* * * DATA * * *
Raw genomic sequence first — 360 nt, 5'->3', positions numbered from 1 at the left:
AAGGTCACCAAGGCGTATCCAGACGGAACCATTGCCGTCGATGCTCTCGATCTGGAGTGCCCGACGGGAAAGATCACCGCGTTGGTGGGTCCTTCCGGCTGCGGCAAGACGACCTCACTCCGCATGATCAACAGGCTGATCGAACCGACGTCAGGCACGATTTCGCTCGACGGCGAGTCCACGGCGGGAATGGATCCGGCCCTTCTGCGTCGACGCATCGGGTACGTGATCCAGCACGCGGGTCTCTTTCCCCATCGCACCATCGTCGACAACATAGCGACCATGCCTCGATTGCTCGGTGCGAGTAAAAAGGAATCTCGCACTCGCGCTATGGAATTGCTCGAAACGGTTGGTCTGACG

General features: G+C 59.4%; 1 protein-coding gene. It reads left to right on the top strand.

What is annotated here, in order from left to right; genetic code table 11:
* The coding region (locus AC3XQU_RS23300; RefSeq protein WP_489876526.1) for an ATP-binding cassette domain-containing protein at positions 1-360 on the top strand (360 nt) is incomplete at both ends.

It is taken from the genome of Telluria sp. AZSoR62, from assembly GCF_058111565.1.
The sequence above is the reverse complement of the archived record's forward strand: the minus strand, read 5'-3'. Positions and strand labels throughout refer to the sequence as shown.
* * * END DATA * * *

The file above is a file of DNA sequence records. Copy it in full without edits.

Raw genomic sequence first — 360 nt, 5'->3', positions numbered from 1 at the left:
AAGGTCACCAAGGCGTATCCAGACGGAACCATTGCCGTCGATGCTCTCGATCTGGAGTGCCCGACGGGAAAGATCACCGCGTTGGTGGGTCCTTCCGGCTGCGGCAAGACGACCTCACTCCGCATGATCAACAGGCTGATCGAACCGACGTCAGGCACGATTTCGCTCGACGGCGAGTCCACGGCGGGAATGGATCCGGCCCTTCTGCGTCGACGCATCGGGTACGTGATCCAGCACGCGGGTCTCTTTCCCCATCGCACCATCGTCGACAACATAGCGACCATGCCTCGATTGCTCGGTGCGAGTAAAAAGGAATCTCGCACTCGCGCTATGGAATTGCTCGAAACGGTTGGTCTGACG

General features: G+C 59.4%; 1 protein-coding gene. It reads left to right on the top strand.

What is annotated here, in order from left to right; genetic code table 11:
* The coding region (locus AC3XQU_RS23300; RefSeq protein WP_489876526.1) for an ATP-binding cassette domain-containing protein at positions 1-360 on the top strand (360 nt) is incomplete at both ends.

It is taken from the genome of Telluria sp. AZSoR62, from assembly GCF_058111565.1.
The sequence above is the reverse complement of the archived record's forward strand: the minus strand, read 5'-3'. Positions and strand labels throughout refer to the sequence as shown.